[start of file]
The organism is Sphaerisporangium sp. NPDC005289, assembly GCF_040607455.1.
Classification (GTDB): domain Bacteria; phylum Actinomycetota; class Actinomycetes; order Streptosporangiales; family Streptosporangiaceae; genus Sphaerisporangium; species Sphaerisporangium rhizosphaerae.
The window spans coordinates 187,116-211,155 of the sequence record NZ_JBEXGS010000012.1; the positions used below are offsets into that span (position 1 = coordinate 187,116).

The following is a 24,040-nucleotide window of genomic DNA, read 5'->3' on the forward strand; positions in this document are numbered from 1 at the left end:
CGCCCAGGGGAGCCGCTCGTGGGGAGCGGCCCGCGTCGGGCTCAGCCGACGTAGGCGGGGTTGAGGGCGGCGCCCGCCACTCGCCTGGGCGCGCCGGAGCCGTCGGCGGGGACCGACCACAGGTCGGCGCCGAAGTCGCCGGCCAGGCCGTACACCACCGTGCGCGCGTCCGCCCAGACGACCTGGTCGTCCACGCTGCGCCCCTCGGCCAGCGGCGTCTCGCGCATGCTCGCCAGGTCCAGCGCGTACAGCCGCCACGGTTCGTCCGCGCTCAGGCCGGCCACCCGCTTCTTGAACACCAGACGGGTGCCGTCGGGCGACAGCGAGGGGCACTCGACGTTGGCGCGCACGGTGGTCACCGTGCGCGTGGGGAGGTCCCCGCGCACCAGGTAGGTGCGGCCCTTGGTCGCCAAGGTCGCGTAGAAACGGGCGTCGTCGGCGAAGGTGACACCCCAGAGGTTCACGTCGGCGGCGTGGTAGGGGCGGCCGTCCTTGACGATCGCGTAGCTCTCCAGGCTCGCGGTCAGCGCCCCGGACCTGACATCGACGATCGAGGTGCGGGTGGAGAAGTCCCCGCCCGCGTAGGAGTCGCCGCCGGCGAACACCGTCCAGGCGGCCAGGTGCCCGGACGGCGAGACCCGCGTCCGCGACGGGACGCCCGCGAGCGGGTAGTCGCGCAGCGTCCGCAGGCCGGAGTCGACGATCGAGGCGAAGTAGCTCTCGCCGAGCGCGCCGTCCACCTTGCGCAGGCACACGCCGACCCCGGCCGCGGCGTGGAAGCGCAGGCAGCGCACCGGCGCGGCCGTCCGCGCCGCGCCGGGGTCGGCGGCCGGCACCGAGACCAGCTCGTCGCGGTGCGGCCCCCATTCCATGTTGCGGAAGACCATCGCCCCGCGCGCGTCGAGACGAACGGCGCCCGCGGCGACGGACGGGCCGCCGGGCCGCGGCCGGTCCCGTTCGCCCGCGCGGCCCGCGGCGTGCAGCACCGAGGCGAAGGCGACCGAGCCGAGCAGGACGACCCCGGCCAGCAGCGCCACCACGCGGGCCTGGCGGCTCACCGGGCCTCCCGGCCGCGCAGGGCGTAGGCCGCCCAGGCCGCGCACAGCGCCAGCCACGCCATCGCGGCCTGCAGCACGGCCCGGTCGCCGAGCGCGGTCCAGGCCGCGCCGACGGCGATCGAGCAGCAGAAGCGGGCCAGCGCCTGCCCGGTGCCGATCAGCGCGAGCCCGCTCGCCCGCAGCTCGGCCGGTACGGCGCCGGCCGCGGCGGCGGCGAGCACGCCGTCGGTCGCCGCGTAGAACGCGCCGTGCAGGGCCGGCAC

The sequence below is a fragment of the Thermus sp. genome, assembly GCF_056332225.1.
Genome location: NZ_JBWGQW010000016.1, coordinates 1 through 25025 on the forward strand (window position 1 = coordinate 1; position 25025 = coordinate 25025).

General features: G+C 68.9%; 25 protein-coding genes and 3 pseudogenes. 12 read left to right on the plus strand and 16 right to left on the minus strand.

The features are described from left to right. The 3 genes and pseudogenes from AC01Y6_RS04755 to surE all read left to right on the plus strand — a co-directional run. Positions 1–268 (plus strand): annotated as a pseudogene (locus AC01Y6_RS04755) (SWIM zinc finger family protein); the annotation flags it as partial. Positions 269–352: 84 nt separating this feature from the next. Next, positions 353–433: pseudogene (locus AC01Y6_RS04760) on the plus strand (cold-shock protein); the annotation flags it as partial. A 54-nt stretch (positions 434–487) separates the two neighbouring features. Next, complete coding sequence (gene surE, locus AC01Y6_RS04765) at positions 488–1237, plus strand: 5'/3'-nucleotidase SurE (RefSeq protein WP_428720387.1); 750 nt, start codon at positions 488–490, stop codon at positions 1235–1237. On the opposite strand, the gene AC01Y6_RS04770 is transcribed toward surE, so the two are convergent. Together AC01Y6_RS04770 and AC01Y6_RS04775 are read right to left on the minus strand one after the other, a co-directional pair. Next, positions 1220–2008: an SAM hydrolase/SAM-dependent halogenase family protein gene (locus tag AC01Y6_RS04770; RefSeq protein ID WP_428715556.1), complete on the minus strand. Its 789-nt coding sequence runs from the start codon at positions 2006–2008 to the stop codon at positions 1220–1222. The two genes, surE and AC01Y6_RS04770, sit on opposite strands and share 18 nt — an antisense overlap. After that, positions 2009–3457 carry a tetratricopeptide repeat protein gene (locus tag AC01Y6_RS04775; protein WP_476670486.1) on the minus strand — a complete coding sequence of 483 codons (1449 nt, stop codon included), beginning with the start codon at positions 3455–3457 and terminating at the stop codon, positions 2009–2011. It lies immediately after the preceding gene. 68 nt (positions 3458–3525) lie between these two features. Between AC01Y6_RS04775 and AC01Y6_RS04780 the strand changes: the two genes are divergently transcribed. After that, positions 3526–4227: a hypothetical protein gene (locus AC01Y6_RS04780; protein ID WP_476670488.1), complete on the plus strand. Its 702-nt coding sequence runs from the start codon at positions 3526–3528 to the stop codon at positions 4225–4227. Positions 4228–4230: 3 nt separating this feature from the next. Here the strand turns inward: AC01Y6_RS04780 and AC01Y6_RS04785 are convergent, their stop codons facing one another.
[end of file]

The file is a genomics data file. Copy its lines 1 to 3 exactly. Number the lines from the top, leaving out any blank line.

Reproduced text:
The organism is Sphaerisporangium sp. NPDC005289, assembly GCF_040607455.1.
Classification (GTDB): domain Bacteria; phylum Actinomycetota; class Actinomycetes; order Streptosporangiales; family Streptosporangiaceae; genus Sphaerisporangium; species Sphaerisporangium rhizosphaerae.
The window spans coordinates 187,116-211,155 of the sequence record NZ_JBEXGS010000012.1; the positions used below are offsets into that span (position 1 = coordinate 187,116).